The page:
Videogames and the music industry

November 18, 2008

[embedded YouTube video; if you can’t see it, click here]

Nice guest post in the Freakonomics blog by gaming maestro David Edery about the positive impact of music-based video games like Guitar Hero and Rock Band on the music industry. He does have something of a vested interest, since he works for Microsoft’s Xbox Live Arcade, but he does provide some compelling bits of data: for example, Guitar Hero: Aerosmith earned the band more money than any of their individual albums. Edery’s posting focuses on major-label artists, but of course, where this really gets interesting is as a path out of obscurity for lesser-known bands (such as Freezepop, as in the video above, and Bang Camaro, both of whom have songs on Rock Band).

Read the full essay: “Can Guitar Hero Help Save the Music Industry?”

MP3: Bang Camaro – Pleasure (Pleasure)


  1. One of the interesting things that this article failed to touch on is just how the bands make money on each individual game. While GH:Aerosmith likely raked in a ton of money for the band in licensing money, Rock Band is a different story. I assume that the expansion packs could work in a different fashion, but I know that none of the bands in either version of the stock Rock Band game received any compensation for the use of their song. What they did recieve, however, is a huge boost to their exposure which is better than a flat fee almost any day of the week. It’s especially true for smaller bands like Anarchy Club (woo! Boston band!) or The Libyans (woo! My friend’s band, and also a Boston band!) who greatly benefit from a new, broader fanbase. The real benefit of this may be that a broader fanbase gives you a viable means to do a longer tour and still have a good turnout in each city, thus ensuring a fresh supply of Ramen and guitar strings for months to come.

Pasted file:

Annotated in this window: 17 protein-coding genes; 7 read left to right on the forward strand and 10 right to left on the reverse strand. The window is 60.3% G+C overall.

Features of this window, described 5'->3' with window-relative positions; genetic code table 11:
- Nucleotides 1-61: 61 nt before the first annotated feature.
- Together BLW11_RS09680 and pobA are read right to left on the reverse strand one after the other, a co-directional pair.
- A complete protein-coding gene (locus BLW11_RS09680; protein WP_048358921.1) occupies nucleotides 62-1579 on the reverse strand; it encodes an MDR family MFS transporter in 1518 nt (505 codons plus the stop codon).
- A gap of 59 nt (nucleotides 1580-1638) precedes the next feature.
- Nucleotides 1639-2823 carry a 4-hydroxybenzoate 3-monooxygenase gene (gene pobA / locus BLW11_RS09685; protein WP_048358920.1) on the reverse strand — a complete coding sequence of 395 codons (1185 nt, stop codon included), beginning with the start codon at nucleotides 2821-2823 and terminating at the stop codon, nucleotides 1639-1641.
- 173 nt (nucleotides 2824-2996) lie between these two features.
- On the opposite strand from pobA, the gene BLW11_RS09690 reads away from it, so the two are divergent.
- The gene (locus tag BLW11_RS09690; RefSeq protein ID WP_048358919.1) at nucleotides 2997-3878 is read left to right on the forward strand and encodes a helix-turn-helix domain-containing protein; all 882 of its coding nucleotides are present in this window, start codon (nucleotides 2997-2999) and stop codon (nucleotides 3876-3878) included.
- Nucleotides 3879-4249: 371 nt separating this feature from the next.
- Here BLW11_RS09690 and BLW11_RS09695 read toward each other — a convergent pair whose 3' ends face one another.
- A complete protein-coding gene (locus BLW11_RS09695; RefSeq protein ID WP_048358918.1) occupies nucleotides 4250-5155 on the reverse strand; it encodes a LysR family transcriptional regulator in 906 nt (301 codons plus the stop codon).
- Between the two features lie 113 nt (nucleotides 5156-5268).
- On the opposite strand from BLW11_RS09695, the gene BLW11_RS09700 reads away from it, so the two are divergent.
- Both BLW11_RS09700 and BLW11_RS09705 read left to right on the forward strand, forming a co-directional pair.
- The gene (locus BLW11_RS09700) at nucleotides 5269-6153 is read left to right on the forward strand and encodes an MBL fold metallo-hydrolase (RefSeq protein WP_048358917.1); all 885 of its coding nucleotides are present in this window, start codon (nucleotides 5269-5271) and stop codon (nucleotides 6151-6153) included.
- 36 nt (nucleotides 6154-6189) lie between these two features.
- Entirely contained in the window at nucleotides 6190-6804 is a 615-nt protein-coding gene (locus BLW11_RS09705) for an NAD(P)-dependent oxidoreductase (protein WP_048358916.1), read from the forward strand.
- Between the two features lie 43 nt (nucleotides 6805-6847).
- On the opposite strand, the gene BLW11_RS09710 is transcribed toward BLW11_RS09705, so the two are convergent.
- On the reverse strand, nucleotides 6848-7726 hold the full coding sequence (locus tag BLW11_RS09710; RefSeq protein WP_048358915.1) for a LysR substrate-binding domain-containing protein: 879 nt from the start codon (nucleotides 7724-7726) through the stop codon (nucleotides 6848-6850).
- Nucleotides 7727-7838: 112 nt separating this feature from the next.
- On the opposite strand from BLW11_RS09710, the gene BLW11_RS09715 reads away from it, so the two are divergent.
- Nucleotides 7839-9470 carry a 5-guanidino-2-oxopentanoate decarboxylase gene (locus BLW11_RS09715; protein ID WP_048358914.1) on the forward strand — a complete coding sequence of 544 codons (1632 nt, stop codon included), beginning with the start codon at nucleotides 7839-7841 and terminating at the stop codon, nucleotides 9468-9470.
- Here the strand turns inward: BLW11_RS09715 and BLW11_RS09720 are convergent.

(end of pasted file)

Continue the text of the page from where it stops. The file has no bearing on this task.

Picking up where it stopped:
Right, so there’s a pile of info to chew over. I don’t think it affects the base message of the article. I do, however, think it’s interesting to see how the two games differ in their approach to helping out their stars. I’ll do my best to find the source articles if you’d really like to read them.

    Also, Aerosmith is no stranger to making bales of money off of video games. Do you remember Revolution X? If you don’t, count yourself among the lucky.

  2. That’s an excellent point, Erich. Edery focuses on how Rock Band drastically increases sales of songs by bands that are well-known, but that kind of exposure is arguably much more valuable for unknown bands. For them, it’s not just an increment in their sales volume – it might be what it takes to bootstrap them out of obscurity and be a viable band.

    However, I suspect that the licensing terms for music in video games are in still in transition, as all the different players start figuring out who’s making money, and how.

  3. […] With the ability to download content to music-centered games like Rock Band and Guitar Hero, musicians have a new channel to connect with their fanbase. Less-established musicians are getting more exposure through these games, and more established musicians are using these games to increase marketing opportunities. [previously: Videogames and the music industry] […]

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